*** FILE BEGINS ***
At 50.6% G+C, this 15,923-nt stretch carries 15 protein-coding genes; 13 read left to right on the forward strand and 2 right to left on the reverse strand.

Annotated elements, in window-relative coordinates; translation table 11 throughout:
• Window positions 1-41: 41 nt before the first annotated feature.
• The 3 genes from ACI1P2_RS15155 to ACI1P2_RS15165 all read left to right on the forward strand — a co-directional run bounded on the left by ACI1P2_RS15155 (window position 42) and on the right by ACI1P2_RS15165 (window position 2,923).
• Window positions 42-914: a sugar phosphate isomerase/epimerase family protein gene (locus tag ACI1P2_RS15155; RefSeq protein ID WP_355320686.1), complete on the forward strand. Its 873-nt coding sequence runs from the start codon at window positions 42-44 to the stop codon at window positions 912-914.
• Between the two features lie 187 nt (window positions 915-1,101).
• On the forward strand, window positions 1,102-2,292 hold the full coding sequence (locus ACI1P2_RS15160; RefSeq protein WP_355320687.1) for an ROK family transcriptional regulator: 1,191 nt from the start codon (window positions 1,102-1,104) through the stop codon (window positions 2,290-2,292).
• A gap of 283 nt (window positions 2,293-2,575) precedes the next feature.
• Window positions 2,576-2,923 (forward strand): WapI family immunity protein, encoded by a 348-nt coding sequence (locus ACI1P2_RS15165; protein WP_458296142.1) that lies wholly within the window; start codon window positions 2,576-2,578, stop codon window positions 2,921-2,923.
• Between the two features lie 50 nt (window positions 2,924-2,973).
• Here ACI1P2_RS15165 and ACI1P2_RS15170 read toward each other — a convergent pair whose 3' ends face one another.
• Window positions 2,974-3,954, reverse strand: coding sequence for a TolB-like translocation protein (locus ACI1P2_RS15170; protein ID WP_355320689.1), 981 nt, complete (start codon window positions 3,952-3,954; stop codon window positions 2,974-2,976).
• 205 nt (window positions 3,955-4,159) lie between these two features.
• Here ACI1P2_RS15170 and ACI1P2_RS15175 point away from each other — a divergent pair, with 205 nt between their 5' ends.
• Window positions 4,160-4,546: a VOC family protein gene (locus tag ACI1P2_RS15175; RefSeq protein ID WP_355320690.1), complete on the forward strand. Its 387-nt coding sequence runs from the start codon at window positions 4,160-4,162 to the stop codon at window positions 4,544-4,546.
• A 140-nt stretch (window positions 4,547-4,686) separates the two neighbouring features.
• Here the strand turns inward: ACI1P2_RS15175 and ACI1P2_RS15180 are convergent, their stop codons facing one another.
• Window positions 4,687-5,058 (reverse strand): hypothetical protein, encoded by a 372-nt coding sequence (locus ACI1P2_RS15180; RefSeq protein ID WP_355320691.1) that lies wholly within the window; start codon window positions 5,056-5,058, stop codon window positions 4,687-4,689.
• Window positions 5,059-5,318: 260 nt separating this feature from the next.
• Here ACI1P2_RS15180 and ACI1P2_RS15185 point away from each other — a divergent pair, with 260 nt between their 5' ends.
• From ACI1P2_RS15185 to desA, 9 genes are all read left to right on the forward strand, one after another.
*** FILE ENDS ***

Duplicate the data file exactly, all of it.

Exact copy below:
At 50.6% G+C, this 15,923-nt stretch carries 15 protein-coding genes; 13 read left to right on the forward strand and 2 right to left on the reverse strand.

Annotated elements, in window-relative coordinates; translation table 11 throughout:
• Window positions 1-41: 41 nt before the first annotated feature.
• The 3 genes from ACI1P2_RS15155 to ACI1P2_RS15165 all read left to right on the forward strand — a co-directional run bounded on the left by ACI1P2_RS15155 (window position 42) and on the right by ACI1P2_RS15165 (window position 2,923).
• Window positions 42-914: a sugar phosphate isomerase/epimerase family protein gene (locus tag ACI1P2_RS15155; RefSeq protein ID WP_355320686.1), complete on the forward strand. Its 873-nt coding sequence runs from the start codon at window positions 42-44 to the stop codon at window positions 912-914.
• Between the two features lie 187 nt (window positions 915-1,101).
• On the forward strand, window positions 1,102-2,292 hold the full coding sequence (locus ACI1P2_RS15160; RefSeq protein WP_355320687.1) for an ROK family transcriptional regulator: 1,191 nt from the start codon (window positions 1,102-1,104) through the stop codon (window positions 2,290-2,292).
• A gap of 283 nt (window positions 2,293-2,575) precedes the next feature.
• Window positions 2,576-2,923 (forward strand): WapI family immunity protein, encoded by a 348-nt coding sequence (locus ACI1P2_RS15165; protein WP_458296142.1) that lies wholly within the window; start codon window positions 2,576-2,578, stop codon window positions 2,921-2,923.
• Between the two features lie 50 nt (window positions 2,924-2,973).
• Here ACI1P2_RS15165 and ACI1P2_RS15170 read toward each other — a convergent pair whose 3' ends face one another.
• Window positions 2,974-3,954, reverse strand: coding sequence for a TolB-like translocation protein (locus ACI1P2_RS15170; protein ID WP_355320689.1), 981 nt, complete (start codon window positions 3,952-3,954; stop codon window positions 2,974-2,976).
• 205 nt (window positions 3,955-4,159) lie between these two features.
• Here ACI1P2_RS15170 and ACI1P2_RS15175 point away from each other — a divergent pair, with 205 nt between their 5' ends.
• Window positions 4,160-4,546: a VOC family protein gene (locus tag ACI1P2_RS15175; RefSeq protein ID WP_355320690.1), complete on the forward strand. Its 387-nt coding sequence runs from the start codon at window positions 4,160-4,162 to the stop codon at window positions 4,544-4,546.
• A 140-nt stretch (window positions 4,547-4,686) separates the two neighbouring features.
• Here the strand turns inward: ACI1P2_RS15175 and ACI1P2_RS15180 are convergent, their stop codons facing one another.
• Window positions 4,687-5,058 (reverse strand): hypothetical protein, encoded by a 372-nt coding sequence (locus ACI1P2_RS15180; RefSeq protein ID WP_355320691.1) that lies wholly within the window; start codon window positions 5,056-5,058, stop codon window positions 4,687-4,689.
• Window positions 5,059-5,318: 260 nt separating this feature from the next.
• Here ACI1P2_RS15180 and ACI1P2_RS15185 point away from each other — a divergent pair, with 260 nt between their 5' ends.
• From ACI1P2_RS15185 to desA, 9 genes are all read left to right on the forward strand, one after another.